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Off-label use is the use of a prescription drug by a doctor
to treat a condition that has not been governmentally approved.
Offlabel use and the law
In the United States, the regulations of the Food and Drug
Administration (FDA) permit physicians to prescribe approved
medications for other than their intended indications. Marketing
information for the drug will list one or more indications,
i.e., illnesses or medical conditions for which the drug has
been shown to be both safe and effective. Pharmaceutical companies
are not allowed to promote a drug for any other purpose without
formal FDA approval.
However, once a drug has been approved for sale for one purpose,
physicians are free to prescribe it for any other purpose that
in their professional judgment is both safe and effective; they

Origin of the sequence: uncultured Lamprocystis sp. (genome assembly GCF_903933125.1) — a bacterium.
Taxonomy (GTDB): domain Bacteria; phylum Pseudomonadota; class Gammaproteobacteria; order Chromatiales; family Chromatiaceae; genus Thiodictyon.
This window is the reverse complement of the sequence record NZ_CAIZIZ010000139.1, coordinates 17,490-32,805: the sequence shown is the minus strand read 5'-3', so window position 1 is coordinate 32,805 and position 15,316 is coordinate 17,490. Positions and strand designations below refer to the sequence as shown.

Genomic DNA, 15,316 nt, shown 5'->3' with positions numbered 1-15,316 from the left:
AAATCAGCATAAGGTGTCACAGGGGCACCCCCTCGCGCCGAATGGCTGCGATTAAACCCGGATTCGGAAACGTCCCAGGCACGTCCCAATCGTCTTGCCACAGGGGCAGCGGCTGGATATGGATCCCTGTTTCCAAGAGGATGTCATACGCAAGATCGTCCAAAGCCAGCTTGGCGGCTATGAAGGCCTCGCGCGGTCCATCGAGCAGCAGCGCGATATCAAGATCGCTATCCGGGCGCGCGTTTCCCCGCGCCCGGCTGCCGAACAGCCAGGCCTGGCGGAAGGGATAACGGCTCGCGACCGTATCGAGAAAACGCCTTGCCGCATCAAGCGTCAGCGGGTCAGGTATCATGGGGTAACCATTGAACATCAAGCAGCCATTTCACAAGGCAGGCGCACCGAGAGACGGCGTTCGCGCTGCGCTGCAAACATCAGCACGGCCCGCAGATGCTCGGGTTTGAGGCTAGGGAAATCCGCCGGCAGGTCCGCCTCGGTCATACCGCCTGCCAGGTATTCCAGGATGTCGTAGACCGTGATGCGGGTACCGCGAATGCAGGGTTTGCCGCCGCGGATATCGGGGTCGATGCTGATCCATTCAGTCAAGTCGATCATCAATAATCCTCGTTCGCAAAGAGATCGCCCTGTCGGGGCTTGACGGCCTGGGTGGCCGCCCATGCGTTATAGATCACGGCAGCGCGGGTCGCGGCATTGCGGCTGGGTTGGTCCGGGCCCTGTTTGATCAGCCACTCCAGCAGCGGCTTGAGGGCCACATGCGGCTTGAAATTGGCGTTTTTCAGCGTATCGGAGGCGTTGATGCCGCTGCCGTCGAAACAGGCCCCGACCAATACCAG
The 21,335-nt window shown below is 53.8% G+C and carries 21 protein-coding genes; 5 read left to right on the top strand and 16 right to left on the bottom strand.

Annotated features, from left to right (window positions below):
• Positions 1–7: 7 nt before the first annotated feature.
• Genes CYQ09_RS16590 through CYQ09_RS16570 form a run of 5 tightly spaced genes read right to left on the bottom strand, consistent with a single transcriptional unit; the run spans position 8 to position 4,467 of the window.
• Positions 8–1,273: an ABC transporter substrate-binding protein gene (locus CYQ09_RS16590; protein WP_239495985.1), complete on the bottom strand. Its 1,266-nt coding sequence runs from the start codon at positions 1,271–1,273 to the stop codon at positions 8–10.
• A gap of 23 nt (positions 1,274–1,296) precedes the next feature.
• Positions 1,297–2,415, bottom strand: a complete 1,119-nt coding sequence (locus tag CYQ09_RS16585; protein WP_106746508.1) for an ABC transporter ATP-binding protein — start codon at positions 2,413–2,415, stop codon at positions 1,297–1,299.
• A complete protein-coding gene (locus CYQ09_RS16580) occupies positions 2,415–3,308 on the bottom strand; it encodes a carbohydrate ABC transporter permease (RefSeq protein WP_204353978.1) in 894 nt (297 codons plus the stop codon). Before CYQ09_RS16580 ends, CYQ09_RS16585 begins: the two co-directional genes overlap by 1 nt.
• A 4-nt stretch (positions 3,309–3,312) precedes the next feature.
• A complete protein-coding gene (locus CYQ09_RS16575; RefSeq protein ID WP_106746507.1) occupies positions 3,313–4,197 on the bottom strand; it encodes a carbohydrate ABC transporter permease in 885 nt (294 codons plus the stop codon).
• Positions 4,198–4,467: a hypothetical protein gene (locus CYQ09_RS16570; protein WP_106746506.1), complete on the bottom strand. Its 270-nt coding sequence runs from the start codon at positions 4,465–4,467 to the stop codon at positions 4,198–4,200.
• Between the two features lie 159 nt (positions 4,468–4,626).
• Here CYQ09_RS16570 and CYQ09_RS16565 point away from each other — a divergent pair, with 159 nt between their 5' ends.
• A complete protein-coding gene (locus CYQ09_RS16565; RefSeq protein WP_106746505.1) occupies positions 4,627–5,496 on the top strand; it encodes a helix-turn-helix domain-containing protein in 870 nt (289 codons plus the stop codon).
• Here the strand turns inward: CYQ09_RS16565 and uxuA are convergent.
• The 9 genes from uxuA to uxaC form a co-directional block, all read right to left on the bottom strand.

are not limited to its official, FDA-approved indications. This
off-label prescribing is most commonly done with older, generic
medications that have found new uses but have not had the formal
(and often costly) applications and studies required by the
FDA to formally approve the drug for these new indications.
However, there is usually extensive medical literature to support
the off-label use.
Examples of offlabel use
One example of off-label use is the use of Tegretol (Carbamazepine),
an anticonvulsant. This medication has been used as a mood stabilizer
and is accepted treatment for bipolar disorder.
Some drugs are used much more off-label than for their original,
FDA-approved indications. A good example is the use of tricyclic
antidepressants for neuropathic pain. This is an older class
of antidepressants that is now rarely used on clinical depression
because of side effects, but which are usually more effective
on pain than the newer SSRI class of antidepressants.